Manager Jim Tracy said he likes the control Pacheco is exhibiting during his at-bats. Wednesday, his RBI single was a simple swing that put the ball between the third baseman and the shortstop.

"This guy is a good hitter," Tracy said. "I didn't say he's a slugger or anything like that. He's going to give you a good, competitive at-bat. He's a good situational hitter. He's a bat-to-ball guy, not a huge strikeout guy."

Pacheco is a work in progress at third base. An infielder in college at the University of New Mexico, the Rockies converted him to catcher in the Minors, then added third base and first base in an effort to give him more playing opportunities. When the Rockies sent him down in April, the plan was for him to become more comfortable at third.

"We're not asking him to be Brooks Robinson," Tracy said. "But his decision-making on balls off the bat has improved."

Guthrie aims to keep up with fellow starters

DENVER -- The Rockies acquired right-hander Jeremy Guthrie to serve as an innings-eating example for younger pitchers on the staff.

In recent games the staff did quite well while Guthrie was on the disabled list with a sprained right shoulder. Now Guthrie wants to keep up with the others.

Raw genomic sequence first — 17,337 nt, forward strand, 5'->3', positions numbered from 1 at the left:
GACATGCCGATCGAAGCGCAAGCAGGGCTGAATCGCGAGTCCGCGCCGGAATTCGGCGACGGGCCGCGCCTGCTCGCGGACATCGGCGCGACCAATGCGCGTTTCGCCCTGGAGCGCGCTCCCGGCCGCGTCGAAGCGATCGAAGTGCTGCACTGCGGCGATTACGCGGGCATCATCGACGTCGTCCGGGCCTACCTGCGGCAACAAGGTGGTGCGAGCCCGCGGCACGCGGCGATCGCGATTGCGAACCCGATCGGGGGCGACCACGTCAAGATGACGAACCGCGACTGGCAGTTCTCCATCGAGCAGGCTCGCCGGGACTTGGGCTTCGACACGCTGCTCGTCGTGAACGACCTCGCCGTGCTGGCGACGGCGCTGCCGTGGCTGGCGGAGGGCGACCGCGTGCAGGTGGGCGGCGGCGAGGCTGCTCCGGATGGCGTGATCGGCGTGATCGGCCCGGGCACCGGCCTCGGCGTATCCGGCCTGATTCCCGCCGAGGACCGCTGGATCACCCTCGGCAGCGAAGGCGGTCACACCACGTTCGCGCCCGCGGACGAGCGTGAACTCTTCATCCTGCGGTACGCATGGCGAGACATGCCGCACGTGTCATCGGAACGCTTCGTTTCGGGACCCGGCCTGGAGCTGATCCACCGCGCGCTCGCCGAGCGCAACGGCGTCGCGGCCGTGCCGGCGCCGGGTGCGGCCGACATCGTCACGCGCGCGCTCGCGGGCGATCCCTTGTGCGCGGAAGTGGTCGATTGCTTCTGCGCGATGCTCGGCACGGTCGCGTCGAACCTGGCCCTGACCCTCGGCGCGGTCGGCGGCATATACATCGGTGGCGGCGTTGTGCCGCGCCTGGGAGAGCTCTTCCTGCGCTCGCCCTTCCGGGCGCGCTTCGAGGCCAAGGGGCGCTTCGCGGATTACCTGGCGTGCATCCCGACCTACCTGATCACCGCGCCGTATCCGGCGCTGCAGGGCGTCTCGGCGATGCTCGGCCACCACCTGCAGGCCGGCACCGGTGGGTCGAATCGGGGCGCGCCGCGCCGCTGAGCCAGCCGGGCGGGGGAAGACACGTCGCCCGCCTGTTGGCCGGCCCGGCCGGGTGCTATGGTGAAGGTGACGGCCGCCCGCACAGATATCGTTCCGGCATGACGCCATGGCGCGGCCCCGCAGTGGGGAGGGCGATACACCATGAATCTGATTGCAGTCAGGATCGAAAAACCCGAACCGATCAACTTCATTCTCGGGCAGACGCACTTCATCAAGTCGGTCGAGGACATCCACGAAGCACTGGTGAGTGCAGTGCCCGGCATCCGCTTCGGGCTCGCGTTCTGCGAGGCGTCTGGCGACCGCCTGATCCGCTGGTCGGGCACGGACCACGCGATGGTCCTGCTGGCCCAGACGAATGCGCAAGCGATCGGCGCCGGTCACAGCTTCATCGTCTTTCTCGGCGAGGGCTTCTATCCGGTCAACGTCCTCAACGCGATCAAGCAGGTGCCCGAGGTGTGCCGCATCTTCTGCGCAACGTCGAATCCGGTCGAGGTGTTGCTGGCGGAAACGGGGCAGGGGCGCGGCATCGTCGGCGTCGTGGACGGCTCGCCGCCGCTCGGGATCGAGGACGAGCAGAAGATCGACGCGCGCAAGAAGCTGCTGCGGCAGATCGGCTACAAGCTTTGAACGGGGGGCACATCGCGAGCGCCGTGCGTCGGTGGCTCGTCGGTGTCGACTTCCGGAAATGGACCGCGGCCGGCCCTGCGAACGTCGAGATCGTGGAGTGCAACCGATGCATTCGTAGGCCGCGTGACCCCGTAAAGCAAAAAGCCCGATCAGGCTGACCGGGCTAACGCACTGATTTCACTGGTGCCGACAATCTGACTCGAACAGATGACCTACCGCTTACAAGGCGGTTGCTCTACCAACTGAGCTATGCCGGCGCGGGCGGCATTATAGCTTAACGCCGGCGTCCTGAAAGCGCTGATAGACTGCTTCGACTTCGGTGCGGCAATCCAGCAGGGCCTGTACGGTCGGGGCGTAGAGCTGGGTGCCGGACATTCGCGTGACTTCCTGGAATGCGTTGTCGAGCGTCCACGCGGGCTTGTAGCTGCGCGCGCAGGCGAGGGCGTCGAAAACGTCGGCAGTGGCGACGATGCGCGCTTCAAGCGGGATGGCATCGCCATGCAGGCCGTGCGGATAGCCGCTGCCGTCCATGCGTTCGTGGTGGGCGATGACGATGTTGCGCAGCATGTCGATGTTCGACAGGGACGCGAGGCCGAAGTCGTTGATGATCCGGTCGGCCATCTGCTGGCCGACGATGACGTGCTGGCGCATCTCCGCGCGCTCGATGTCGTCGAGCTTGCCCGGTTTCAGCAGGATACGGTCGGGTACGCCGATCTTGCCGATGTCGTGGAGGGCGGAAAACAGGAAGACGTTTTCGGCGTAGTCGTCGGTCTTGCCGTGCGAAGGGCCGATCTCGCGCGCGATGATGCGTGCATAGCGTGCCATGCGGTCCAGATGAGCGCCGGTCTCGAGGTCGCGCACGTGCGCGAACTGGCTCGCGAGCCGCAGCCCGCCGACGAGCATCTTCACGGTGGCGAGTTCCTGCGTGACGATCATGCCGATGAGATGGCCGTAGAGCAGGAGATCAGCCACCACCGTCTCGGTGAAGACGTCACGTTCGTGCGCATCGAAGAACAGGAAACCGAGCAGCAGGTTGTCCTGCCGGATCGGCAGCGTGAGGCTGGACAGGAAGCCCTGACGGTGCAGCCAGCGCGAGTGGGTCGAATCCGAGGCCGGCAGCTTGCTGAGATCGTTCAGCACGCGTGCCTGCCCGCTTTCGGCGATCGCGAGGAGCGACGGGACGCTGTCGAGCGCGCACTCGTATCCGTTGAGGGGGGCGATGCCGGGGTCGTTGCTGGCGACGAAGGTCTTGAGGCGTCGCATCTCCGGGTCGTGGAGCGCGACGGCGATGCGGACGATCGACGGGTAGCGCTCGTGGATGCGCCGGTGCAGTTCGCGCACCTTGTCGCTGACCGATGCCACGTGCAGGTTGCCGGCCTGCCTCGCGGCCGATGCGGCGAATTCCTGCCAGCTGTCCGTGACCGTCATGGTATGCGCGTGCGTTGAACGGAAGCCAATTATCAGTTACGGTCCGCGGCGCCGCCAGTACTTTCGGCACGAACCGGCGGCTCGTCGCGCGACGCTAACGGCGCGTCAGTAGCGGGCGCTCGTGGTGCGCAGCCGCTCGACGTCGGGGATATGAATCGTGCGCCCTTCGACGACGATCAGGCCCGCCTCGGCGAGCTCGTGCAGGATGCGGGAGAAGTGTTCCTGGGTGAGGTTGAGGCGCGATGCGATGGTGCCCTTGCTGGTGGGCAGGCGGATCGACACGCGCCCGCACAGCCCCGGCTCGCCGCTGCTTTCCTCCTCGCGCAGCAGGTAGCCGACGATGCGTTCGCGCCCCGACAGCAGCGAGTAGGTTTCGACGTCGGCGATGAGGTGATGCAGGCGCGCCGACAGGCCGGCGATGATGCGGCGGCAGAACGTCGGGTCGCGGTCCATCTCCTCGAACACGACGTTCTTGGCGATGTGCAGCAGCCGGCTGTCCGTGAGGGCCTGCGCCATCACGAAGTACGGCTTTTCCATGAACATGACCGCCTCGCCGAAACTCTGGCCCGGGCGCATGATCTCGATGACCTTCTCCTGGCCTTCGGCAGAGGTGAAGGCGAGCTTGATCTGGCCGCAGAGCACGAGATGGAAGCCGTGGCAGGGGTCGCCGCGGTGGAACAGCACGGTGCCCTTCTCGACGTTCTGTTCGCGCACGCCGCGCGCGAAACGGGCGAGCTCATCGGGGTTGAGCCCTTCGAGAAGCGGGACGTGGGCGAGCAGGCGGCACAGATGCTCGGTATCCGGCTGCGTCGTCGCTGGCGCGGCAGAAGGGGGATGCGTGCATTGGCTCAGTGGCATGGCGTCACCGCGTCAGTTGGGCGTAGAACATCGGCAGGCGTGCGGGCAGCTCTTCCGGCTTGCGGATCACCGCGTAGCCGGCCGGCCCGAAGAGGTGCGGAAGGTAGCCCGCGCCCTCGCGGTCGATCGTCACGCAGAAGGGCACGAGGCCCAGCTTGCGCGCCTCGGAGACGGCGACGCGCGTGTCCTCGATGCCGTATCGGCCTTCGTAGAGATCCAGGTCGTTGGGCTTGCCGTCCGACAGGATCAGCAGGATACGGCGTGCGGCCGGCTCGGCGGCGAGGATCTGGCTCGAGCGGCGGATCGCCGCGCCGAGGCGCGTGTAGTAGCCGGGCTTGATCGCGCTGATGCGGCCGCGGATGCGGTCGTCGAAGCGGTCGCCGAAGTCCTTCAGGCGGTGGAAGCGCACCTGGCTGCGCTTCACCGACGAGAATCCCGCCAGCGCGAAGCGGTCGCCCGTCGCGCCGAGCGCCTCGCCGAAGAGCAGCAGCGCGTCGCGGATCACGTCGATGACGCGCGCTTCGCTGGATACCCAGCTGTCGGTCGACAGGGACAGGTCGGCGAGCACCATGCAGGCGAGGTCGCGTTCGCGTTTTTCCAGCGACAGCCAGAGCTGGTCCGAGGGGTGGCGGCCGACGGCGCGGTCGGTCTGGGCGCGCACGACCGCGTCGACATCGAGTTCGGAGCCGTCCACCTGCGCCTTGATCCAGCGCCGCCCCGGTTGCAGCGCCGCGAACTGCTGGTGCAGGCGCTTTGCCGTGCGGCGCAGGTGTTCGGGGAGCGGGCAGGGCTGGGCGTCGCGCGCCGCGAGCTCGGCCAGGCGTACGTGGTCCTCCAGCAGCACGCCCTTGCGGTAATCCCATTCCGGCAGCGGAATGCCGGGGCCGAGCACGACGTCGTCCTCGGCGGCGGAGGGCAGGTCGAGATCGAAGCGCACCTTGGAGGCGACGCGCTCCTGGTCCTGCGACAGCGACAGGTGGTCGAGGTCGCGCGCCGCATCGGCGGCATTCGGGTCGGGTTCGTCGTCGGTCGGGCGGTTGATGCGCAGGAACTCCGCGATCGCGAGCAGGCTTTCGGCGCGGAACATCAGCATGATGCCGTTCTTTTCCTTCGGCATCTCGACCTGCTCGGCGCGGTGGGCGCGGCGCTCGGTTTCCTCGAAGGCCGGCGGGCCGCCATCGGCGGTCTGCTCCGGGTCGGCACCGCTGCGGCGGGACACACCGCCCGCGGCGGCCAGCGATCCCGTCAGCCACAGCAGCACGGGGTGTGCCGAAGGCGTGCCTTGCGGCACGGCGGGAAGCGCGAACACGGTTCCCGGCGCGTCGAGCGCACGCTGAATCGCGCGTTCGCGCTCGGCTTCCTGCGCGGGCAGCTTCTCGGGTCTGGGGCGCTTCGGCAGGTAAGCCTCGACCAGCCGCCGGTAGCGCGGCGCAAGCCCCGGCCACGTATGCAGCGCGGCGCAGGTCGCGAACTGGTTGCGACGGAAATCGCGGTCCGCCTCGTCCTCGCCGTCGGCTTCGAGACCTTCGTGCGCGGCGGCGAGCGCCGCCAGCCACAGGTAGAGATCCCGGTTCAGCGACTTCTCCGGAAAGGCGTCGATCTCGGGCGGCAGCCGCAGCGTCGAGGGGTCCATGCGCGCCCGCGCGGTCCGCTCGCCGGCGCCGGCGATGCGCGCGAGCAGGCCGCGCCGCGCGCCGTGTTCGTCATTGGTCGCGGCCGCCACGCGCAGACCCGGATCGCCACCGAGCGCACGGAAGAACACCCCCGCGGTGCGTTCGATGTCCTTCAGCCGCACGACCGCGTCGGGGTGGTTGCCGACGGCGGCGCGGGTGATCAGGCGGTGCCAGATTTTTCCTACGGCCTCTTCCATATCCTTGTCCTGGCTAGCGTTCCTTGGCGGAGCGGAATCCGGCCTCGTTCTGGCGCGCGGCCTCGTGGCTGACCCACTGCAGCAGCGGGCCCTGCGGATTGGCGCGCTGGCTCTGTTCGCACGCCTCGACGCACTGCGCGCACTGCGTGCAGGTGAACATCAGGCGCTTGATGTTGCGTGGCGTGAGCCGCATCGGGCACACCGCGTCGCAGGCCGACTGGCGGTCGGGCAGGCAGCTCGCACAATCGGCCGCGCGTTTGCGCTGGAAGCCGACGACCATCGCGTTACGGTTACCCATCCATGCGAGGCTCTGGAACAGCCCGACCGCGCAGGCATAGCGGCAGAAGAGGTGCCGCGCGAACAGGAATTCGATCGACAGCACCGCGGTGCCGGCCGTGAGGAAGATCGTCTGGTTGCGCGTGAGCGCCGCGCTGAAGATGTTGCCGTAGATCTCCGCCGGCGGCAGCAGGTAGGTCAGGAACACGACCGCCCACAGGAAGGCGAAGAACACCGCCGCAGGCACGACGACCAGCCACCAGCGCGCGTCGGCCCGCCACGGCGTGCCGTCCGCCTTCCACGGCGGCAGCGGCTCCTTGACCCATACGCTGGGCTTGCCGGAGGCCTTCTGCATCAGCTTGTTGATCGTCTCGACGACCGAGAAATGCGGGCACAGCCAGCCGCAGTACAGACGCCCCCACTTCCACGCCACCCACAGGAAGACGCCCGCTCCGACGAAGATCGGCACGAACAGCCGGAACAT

Guthrie returned from the disabled list on Tuesday in San Francisco, and was effective if not lengthy. He held the Giants to one unearned run and four hits in 5 1/3 innings, but left after 90 pitches. The Rockies won, but blew Guthrie's lead, so he ended up with a no-decision.

Guthrie said he is recovering well between starts and expects to give the team greater length on Sunday when he faces the Mariners at Coors Field.

"I didn't feel any different from any other start; I felt pretty strong, even at the end," Guthrie said of his work against the Giants, when he struck out four and walked four. "I felt pretty normal other than being a little rusty at the start, facing Major League hitters. I wasn't able to get into the strike zone.

Juan Nicasio, in what he hopes is his first full big league season, has been the team's best pitcher. Recent callup Christian Friedrich has had two impressive outings. Alex White has been effective for all but one inning in two outings since he was called up from Triple-A. Jamie Moyer ended a run of short and ineffective starts with a win against the D-backs on Wednesday night.

"It was tough not to be there for the team, especially when we struggled," Guthrie said. "We're trying to get the pitching staff more consistently better. It's good to be a part of it. Hopefully, I can go out there, work deeper into games and have everybody feed off each other."